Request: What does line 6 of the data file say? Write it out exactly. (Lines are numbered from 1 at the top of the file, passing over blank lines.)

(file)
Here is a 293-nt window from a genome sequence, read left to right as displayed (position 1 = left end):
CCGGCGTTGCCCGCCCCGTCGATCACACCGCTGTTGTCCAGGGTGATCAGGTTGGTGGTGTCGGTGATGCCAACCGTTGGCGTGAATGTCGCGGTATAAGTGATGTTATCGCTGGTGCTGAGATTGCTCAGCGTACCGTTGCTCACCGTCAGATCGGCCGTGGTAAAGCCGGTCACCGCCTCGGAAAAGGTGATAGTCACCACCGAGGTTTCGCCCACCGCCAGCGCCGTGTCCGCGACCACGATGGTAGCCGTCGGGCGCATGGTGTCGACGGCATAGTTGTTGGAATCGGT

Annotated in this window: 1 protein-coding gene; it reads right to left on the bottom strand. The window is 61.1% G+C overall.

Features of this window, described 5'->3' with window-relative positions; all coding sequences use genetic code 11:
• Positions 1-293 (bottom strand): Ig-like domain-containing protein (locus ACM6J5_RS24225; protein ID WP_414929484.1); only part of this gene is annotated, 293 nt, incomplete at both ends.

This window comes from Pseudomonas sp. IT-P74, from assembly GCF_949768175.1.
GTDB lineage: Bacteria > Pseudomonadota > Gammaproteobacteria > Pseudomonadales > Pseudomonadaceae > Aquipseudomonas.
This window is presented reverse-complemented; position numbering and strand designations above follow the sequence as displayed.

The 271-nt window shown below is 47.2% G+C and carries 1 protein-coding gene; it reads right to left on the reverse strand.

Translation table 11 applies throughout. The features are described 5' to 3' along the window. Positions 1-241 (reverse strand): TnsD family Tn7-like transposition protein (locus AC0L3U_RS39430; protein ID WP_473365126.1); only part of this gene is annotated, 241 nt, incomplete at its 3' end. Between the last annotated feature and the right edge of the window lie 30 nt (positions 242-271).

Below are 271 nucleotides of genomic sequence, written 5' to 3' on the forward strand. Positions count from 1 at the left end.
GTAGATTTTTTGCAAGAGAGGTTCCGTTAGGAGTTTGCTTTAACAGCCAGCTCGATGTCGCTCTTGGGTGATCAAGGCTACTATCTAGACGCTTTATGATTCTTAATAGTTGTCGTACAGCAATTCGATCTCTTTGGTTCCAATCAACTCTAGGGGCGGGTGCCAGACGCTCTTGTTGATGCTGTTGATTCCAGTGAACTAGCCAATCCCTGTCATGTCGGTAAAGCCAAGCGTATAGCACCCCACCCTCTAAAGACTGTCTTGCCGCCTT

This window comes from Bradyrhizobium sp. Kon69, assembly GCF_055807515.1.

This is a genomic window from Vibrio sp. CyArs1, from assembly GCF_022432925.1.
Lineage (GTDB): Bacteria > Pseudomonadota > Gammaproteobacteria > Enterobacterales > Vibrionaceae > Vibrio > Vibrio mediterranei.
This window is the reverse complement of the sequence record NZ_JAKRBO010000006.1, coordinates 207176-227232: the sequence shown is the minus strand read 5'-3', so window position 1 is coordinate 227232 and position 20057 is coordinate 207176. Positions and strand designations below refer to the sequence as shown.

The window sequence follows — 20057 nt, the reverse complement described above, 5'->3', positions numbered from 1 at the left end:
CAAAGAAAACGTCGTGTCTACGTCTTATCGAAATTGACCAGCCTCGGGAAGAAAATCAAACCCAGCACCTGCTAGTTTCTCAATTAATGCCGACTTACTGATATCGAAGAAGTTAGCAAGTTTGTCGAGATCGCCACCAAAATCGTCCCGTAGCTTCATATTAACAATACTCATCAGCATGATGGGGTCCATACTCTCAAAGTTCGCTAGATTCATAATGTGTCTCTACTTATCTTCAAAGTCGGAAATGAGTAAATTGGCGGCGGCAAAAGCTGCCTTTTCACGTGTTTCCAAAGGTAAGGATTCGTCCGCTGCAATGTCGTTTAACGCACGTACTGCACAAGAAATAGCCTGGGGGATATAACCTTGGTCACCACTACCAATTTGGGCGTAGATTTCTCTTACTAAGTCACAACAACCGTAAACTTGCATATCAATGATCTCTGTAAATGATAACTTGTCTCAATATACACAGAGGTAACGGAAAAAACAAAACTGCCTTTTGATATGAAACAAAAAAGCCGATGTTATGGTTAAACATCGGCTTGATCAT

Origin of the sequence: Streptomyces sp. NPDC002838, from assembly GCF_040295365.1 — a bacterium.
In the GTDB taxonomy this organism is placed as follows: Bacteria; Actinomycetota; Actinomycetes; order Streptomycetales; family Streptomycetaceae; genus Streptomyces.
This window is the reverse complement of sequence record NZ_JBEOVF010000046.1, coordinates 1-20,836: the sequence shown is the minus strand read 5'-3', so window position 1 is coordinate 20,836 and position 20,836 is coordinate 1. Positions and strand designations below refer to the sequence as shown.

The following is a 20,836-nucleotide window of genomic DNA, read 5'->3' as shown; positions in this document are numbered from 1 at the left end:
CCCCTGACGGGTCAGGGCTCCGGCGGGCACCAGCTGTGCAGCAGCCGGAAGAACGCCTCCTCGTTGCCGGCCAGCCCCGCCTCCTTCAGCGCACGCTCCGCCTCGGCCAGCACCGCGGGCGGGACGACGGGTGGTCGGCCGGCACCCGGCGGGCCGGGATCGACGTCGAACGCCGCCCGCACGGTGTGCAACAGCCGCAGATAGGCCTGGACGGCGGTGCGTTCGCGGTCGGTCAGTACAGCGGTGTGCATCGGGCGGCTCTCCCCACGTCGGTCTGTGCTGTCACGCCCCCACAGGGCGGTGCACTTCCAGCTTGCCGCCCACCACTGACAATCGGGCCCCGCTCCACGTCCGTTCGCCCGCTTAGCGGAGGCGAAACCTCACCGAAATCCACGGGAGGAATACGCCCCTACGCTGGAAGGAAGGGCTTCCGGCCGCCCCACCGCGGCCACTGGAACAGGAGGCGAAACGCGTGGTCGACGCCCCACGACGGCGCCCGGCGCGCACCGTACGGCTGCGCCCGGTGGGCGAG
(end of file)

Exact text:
This window comes from Pseudomonas sp. IT-P74, from assembly GCF_949768175.1.